The Good News about Election

Election portrays the ever-widening embrace of God’s love.

For many of us, the doctrine of election means that God has chosen a certain number of people to be saved—and, depending on how you interpret the Canons of Dort, a certain number of people to be damned.

In thinking about election, we tend to dwell on those passages that seem to portray election as God choosing individuals for salvation. Some, maybe even a few, are chosen, while others are not. And no one can complain because we all deserve damnation anyway. Is that all there is to the doctrine of election?

Some time ago I became familiar with the writings of the great British missionary and theologian Lesslie Newbigin. In his book The Open Secret on the theology of mission, he names election as the foundation of the mission of the church. How can that be? The doctrine of election seems to be a problem for the mission of the church rather than its foundation.

The trouble is that we tend to think about election mainly from the perspective of Romans 9-11. Many interpreters, from Augustine to Calvin, understood these chapters to be about the election of individuals and the church to salvation. But, as more recent interpreters point out, Paul’s doctrine of election here has a wider reach with roots deep in the Old Testament.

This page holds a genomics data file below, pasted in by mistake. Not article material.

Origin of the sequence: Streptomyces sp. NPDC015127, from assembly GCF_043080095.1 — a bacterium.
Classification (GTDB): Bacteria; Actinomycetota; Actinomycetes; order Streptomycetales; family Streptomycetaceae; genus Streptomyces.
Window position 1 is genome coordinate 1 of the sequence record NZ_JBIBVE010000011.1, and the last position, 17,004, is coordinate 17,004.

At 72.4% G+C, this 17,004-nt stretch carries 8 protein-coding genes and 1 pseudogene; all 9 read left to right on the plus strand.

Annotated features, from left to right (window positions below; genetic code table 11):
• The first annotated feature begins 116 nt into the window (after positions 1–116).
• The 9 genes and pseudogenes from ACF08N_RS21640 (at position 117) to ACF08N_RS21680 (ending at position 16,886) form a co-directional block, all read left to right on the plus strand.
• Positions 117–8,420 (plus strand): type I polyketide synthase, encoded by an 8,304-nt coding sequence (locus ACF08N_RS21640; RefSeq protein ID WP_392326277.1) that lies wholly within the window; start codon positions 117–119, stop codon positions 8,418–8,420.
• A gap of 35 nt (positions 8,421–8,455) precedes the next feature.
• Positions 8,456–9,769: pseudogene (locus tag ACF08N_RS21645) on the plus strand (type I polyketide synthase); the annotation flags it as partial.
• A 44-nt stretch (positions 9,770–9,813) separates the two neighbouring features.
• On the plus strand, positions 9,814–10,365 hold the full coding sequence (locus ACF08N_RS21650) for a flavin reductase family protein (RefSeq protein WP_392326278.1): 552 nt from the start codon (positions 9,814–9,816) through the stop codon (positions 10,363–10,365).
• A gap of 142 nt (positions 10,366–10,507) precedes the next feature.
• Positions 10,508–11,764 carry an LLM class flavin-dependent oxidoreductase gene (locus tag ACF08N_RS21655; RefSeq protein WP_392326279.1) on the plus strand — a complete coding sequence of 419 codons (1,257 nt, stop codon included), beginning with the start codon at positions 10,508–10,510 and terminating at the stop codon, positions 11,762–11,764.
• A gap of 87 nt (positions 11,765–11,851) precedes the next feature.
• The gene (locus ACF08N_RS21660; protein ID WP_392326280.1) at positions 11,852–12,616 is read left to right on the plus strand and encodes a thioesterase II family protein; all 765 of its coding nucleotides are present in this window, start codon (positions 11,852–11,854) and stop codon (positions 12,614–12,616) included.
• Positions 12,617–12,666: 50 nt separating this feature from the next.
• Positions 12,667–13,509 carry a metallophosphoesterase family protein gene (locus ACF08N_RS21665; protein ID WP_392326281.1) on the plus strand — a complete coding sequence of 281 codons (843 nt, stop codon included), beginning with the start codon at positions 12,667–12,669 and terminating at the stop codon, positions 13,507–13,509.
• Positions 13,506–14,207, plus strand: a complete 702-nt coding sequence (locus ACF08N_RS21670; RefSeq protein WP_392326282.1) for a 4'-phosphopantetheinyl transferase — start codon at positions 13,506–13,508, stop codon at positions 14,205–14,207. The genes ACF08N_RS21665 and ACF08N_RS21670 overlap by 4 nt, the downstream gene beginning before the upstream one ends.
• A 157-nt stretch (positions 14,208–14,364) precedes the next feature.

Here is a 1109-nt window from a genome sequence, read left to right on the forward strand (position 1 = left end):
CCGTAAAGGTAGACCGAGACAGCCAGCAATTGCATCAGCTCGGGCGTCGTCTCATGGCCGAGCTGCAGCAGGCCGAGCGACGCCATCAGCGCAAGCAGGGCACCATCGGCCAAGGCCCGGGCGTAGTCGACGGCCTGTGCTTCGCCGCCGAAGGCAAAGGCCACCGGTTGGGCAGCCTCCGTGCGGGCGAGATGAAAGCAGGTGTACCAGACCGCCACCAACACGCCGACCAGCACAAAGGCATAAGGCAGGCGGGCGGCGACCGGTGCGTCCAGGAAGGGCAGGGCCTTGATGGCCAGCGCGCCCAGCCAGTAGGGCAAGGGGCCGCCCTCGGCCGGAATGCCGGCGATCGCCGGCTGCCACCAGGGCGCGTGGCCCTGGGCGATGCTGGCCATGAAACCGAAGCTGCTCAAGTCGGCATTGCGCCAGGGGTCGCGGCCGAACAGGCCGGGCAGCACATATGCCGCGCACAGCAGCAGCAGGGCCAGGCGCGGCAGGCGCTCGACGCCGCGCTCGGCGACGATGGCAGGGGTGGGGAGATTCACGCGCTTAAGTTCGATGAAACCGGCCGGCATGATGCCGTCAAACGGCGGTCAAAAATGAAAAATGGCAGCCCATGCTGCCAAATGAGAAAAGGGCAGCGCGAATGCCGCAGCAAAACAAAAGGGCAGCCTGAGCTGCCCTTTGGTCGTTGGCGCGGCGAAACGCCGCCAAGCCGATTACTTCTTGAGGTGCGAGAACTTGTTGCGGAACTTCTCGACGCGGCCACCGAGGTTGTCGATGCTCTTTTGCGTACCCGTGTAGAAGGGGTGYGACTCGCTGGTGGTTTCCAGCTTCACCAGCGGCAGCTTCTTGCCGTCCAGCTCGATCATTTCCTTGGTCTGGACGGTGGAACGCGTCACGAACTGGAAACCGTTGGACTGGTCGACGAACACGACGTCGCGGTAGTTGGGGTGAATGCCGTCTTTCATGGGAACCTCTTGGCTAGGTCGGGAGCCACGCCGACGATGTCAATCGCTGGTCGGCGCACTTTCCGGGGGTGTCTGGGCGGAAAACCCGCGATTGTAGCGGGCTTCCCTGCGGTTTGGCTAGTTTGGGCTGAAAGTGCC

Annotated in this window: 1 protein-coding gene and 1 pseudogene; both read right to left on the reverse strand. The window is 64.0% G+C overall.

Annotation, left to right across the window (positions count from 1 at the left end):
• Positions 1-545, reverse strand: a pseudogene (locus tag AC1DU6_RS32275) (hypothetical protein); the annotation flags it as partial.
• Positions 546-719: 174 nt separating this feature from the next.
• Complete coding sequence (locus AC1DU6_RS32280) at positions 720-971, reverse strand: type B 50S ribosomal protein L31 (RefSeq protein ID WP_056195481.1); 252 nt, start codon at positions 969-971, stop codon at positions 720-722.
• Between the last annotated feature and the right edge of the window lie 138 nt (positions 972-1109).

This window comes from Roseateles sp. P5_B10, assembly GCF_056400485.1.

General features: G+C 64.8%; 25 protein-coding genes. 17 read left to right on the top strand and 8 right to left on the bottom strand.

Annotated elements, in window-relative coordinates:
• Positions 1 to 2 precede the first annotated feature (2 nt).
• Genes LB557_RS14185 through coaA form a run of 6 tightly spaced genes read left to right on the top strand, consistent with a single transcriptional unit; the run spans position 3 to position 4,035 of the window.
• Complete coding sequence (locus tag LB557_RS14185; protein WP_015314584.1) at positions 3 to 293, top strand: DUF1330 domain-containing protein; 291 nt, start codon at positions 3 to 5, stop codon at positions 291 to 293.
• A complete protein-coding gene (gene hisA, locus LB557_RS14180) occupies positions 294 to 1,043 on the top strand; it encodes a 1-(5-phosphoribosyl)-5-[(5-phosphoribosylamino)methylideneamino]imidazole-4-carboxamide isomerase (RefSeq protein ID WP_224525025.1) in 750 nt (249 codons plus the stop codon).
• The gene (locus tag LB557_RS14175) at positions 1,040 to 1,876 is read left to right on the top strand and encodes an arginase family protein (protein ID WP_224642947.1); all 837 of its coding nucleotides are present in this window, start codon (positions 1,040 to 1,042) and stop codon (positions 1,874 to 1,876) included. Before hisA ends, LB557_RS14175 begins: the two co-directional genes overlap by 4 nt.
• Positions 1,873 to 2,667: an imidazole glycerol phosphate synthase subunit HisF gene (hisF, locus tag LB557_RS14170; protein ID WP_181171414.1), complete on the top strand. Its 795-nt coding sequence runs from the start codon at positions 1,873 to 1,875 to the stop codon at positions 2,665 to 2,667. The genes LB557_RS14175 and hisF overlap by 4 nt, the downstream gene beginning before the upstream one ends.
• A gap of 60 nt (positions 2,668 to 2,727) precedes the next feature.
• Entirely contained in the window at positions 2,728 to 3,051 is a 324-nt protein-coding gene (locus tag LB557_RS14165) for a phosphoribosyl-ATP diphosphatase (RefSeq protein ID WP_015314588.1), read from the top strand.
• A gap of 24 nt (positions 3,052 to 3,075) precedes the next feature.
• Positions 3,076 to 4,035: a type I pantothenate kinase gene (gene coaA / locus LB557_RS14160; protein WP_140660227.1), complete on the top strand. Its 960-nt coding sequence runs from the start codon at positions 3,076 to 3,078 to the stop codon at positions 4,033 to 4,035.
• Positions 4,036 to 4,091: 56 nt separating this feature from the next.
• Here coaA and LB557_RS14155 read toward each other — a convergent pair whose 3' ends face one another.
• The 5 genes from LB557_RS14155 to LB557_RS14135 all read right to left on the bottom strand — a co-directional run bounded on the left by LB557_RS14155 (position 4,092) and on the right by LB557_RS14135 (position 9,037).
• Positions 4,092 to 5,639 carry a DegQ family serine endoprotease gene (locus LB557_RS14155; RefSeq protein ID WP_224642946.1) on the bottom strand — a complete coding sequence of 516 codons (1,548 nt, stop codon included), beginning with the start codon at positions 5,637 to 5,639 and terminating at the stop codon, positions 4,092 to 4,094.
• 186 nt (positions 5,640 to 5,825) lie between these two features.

It begins in Genesis 12 with God’s call of Abraham and Sarah. Inexplicably, sovereignly, God chooses this barren couple. God’s purpose is clear:

I will make you into a great nation,
    and I will bless you . . .
and all peoples on earth
    will be blessed through you (vv. 2-3).

Abraham was elect—that is, chosen by God to bear God’s blessing to the whole wide world.

God then widens his purpose with the election of the people of Israel, Abraham’s descendants. Out of all the people in the world, God chooses them to be his own royal priesthood and holy nation (Ex. 19:5, 6). But their election has the same goal as that of their father Abraham: to be a “light to the Gentiles” (Isa. 49:6). 

Jesus Christ finally appears as the “new Israel,” embodying the elect and holy people Israel failed to be. His purpose as the true Israel is to show God’s love for the whole world. Jesus then chooses (elects) disciples and finally sends them out to “all the world” to make disciples of the nations (Matt. 28:19).

Every step of the way, God works by electing some with the purpose of reaching more. Election is the means of God’s mission, which means that our own election is never meant to stop with us so we may be an exclusive group of elect people to enjoy God’s favor. It’s not about setting limits and building fences.

Election portrays the ever-widening embrace of God’s love. Its purpose is always inclusive rather than exclusive. It’s the way the sovereign God gets things done. God chooses some so that they may bear the blessing of his love and salvation to the many.